A Master Plan (Version 2.0)

ANNOUNCING  a slight change of plans for this Bloomsday 2011 experiment.

Every year on 16 June lovers of the richest novel of all time — James Joyce’s Ulysses — celebrate this literary revelation with Bloomsday. Live readings of the novel pop up all over the world. But what would happen if that experience of hearing this great novel read live was, instead, shoehorned into the fractured new media that is Twitter, all within the 24-hour span of the novel? That is what this experiment is designed to find out.

This is not an attempt to tweet mindlessly the entire contents of Ulysses, word-for-word, 140 characters at a time. That would be dull and impossible. What is proposed here is a recasting or a reimagining of the reading experience of this novel, start to finish, within the confines of a day-long series of tweets from a global volunteer army of Joyce-sodden tweeps.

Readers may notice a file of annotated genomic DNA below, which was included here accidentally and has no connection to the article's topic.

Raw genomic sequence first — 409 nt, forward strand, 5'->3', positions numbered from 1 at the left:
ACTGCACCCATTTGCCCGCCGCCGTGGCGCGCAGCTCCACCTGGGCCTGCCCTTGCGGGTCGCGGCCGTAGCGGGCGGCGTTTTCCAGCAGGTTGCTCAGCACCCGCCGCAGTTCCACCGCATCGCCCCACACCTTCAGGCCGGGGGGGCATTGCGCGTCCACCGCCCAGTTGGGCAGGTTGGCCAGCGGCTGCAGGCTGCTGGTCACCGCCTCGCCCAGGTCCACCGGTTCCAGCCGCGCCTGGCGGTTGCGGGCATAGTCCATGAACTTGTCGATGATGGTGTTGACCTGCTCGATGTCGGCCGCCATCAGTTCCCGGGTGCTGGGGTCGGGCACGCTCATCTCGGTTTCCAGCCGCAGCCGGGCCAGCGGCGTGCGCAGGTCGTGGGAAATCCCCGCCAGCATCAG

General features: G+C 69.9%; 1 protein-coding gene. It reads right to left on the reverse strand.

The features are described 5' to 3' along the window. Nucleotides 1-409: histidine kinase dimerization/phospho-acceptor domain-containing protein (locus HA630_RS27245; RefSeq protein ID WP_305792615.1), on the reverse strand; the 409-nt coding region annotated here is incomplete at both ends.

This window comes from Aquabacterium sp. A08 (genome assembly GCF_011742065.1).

Can you imagine such a thing? Would it be horrific, a train wreck? Or would it be beatific? Who knows. Hence this experiment.

The experiment will be shaped thusly. The @11ysses Twitter account is the stage for this “tweading” of Ulysses.  The Bloomsday tweaders are you, anyone in the world who would like to volunteer to take a section of the novel and condense/congeal/cajole it into a string of 4-6 tweets that will be broadcast as a quick burst on @11ysses. “Bloomsday bursts” will be posted every quarter hour starting at 8 o’clock in the morning (Dublin time) on 16 June and continue for the next 24 hours.